When Sidhu Moose Wala, India’s first female defence minister and the Minister of State for Home Affairs, resigned on August 18, 1998, to take up the post of Chief Minister of Andhra Pradesh, many wondered if she would resign her portfolio. After all, it was a highly sensitive portfolio with an ambivalent reputation. Once again, her rival was National Democratic Alliance (NDA) chief N Chandrababu Naidu. But as per Indian media custom, Sidhu took over from Moose as Chief Minister in January 2000. She had three options before deciding to stand aside: she could either continue serving at that level indefinitely or renounce politics altogether. Many speculated whether she would renounce politics or not when she made this announcement in the Lok Sabha on August 25, one year later than the day she quit politics.
On a much-needed break
In October 1999, amidst a broader political and social malaise, Donna Sidhu rejected her role as the Minister of State for Home Affairs. While the Opposition parties demanded her immediate resignation, she politely declined and said she would continue serving in the portfolios until her next term of office in June 2004. What to do? When she stepped down as the minister of state for home affairs, she became the first person to leave office without making a public statement.
Why it’s so hard to see Donna Sidhu
The first and foremost reason many wonders why the former defence minister doesn’t seem to be around is her sheer beauty. In an age of digital technology, it’s easy to forget about old-fashioned photo shops and selfies, but images of Donna Sidhu in a posed nude pose remain as powerful as ever. We all have a natural tendency to forget that her External Affairs portfolio also included training former ambassadors and providing assistance to other countries, particularly in the area of security. This was a sensitive portfolio which no one took lightly. The former defence minister also provided leadership and guidance to the NDA government in its early years, but his image is positively Downloads
Can Indian politics survive alone?
One of the things that make Indian politics so interesting is the history of its two major parties. For centuries, the Congress Party and the Bharatiya Janata Party (BJP) have functioned as the dominant political parties in the country, with the Congress holding the majority in the Lok Sabha and the Bharatiya Janata Party prevailing in the state legislatures. The two parties have been at loggerheads since independence, with the Congress Party supporting secularism and the BJP supporting pluralism and humanism. The Congress Party and the Bharatiya Janata Party have been polarizing parties during their long history, but their polarizing elements have been relatively undiscovered. The two parties have also remained relatively stable during their periods of instability.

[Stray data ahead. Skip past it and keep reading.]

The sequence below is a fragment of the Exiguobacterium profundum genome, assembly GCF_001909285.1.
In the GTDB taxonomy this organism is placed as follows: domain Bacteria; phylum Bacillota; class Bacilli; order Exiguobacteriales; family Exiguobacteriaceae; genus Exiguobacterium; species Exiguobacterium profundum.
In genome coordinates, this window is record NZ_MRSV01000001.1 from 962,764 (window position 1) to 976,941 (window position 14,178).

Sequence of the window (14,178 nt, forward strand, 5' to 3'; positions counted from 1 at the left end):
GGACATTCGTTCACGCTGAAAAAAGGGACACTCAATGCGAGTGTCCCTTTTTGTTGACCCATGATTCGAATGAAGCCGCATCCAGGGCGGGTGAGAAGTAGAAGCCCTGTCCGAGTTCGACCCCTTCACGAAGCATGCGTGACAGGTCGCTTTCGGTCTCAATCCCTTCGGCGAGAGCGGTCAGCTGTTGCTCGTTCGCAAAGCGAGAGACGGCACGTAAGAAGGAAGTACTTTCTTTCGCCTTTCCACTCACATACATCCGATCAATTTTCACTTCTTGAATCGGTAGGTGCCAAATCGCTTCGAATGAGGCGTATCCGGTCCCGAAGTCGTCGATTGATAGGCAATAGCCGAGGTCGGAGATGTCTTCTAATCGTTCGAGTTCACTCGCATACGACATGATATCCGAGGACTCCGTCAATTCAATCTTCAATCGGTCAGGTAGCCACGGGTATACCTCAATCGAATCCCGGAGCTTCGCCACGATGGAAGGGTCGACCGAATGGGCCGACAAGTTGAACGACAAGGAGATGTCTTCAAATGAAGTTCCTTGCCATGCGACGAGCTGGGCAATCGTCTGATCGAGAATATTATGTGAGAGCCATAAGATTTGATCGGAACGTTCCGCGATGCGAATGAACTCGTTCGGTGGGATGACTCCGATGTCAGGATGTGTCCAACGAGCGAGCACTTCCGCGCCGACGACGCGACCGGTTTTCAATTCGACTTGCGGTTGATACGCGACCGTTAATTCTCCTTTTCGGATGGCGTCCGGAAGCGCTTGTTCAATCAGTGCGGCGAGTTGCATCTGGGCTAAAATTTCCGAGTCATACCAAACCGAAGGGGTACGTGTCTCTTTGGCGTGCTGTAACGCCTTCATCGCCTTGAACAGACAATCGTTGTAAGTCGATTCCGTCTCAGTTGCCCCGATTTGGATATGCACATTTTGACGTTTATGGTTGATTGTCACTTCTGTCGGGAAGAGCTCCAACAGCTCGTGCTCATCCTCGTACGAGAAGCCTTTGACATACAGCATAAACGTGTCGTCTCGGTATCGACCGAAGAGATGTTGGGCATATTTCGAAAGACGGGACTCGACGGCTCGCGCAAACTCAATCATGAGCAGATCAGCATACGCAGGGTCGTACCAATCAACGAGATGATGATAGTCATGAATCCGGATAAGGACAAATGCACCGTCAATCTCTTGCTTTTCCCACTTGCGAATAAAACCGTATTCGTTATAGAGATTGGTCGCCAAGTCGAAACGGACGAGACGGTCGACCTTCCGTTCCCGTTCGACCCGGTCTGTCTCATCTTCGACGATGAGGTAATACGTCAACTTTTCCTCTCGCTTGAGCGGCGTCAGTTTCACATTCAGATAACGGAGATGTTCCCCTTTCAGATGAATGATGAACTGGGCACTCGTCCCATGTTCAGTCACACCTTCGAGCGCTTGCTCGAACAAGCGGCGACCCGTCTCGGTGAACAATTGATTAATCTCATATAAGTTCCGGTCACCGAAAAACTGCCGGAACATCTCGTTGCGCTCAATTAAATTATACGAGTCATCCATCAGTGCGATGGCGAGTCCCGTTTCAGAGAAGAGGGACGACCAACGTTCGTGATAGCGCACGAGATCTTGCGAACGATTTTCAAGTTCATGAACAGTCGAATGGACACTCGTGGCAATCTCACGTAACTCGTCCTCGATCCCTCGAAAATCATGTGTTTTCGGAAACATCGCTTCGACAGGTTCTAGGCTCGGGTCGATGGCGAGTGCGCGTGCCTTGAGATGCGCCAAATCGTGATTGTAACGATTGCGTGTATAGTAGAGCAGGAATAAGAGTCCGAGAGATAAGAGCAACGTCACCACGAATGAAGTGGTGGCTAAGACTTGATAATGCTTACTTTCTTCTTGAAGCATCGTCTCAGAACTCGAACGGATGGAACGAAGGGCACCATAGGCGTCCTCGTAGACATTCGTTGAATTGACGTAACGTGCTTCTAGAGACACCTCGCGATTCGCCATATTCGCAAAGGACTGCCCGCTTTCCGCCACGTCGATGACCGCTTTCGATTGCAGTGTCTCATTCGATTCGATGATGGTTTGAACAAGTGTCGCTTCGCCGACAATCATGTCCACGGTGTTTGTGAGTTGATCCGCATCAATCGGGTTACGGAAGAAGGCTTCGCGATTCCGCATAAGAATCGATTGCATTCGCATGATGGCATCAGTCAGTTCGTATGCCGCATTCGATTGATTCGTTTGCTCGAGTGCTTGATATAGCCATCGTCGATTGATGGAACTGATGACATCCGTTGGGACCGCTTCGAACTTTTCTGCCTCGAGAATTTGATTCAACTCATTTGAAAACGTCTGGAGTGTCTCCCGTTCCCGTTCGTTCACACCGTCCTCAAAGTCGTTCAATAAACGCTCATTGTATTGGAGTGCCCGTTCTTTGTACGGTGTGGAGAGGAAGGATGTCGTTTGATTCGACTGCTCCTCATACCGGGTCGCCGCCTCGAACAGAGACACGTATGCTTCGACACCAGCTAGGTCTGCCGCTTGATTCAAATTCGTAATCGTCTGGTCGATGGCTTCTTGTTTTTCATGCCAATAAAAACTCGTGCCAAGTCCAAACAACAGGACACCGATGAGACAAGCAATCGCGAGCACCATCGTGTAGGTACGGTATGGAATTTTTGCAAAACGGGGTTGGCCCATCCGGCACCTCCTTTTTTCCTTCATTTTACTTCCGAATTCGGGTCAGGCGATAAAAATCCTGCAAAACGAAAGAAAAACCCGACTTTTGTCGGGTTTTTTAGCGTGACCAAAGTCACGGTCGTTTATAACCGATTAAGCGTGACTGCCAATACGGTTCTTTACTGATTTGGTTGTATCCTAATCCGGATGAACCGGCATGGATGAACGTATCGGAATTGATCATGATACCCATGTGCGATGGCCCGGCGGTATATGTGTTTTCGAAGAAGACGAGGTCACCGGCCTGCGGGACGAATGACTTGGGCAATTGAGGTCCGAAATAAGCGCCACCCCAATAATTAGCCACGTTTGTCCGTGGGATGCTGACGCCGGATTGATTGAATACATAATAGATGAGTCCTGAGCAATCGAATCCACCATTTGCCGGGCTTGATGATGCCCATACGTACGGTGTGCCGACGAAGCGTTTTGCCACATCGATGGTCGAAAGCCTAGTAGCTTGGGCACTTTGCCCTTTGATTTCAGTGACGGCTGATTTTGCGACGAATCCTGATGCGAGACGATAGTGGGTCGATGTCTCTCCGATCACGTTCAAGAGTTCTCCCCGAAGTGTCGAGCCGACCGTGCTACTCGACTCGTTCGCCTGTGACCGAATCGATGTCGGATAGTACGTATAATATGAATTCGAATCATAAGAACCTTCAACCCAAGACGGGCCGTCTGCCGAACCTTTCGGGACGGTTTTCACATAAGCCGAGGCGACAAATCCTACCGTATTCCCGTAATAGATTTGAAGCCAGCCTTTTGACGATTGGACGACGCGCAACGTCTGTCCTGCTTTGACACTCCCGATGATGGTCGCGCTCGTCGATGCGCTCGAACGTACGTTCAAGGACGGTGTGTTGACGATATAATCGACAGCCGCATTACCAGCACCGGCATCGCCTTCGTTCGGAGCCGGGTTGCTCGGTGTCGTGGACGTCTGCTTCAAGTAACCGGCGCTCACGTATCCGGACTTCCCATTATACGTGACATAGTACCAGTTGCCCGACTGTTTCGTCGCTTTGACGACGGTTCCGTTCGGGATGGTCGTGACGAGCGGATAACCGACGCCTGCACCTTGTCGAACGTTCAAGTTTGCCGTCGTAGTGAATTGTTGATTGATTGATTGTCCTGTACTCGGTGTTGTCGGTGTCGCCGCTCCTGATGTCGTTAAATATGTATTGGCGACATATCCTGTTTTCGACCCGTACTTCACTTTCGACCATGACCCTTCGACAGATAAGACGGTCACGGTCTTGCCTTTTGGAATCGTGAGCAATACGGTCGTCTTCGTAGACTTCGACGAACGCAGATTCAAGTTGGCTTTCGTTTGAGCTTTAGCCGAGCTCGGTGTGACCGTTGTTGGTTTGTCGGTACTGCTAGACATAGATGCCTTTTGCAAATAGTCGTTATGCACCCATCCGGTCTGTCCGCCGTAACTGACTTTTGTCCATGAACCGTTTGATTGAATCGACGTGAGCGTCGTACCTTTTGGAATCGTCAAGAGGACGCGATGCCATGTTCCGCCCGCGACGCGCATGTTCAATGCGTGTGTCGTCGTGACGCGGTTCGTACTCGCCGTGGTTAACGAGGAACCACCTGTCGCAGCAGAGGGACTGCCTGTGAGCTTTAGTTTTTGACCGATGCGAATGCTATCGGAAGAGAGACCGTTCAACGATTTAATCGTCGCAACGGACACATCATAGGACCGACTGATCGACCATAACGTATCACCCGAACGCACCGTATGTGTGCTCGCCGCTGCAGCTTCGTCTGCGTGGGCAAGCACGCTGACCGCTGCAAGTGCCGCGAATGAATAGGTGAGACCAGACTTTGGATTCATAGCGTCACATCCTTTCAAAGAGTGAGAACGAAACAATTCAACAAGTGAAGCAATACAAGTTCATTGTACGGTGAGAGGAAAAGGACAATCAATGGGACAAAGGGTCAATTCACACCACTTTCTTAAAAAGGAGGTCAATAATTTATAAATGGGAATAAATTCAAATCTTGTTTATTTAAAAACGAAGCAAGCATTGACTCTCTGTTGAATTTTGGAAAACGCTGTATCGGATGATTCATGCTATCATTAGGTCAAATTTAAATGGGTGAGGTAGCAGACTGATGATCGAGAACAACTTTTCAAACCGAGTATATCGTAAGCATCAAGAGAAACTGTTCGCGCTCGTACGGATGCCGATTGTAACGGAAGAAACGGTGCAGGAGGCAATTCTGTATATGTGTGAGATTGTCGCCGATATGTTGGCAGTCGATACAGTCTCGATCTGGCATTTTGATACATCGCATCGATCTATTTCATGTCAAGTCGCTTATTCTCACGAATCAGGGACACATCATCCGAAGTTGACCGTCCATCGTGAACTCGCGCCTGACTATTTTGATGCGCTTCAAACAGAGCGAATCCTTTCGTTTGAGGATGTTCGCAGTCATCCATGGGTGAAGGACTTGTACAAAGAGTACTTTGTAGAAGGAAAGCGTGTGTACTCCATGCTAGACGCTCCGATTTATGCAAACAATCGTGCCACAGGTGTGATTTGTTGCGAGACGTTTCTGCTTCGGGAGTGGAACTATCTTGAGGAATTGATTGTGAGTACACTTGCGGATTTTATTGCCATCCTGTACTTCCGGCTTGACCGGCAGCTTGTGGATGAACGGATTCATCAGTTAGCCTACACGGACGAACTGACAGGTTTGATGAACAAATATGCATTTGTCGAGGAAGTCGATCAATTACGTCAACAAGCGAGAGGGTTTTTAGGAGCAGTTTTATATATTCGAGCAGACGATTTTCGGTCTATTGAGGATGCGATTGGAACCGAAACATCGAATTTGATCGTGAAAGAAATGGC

What next for India’s politics?
It is difficult to predict the future of Indian politics after the most recent election. There are no clear-cut favourites for the top job, and there is a danger that India’s two dominant parties will remain divided for decades to come. The Congress Party can expect to remain in power into the next generation, but it must also be wary of getting too comfortable with leadership which might become too cosy with the government. The Bharatiya Janata Party (BJP) must guard against the syndrome of complacency after emerging as the favoured heir apparent in 2004. The next three years will be crucial for Indian politics as the two major parties try to remain relevant in the global Tiger era.
The death of ‘politi fi’? Conclusion
The public funeral of former defence minister Donna Sidhu will be witnessed by around 100 peers and members of the Indian military. The former defence minister has buried at Kglini Hill in Howrah, West Bengal, where her parents live. During her time in the House of Commons, she was the first Lok Sabha (parliament) member to be designated as a national hero by the government of India. The former defence minister has buried at Kglini Hill in Howrah, West Bengal, where her parents live. The former foreign secretary, Sumant Prabhu, died in a plane crash in January 2019.
During her tenure as the first female defence minister, Donna Sidhu made significant strides in the field of international relations. India’s relationship with Bhutan, for instance, was further developed when the then defence minister was living there. Her vision for post-war Asia, however, is little understood. The future for Indian diplomacy lies in a combination of her retiring status and her role in the global free trade movement.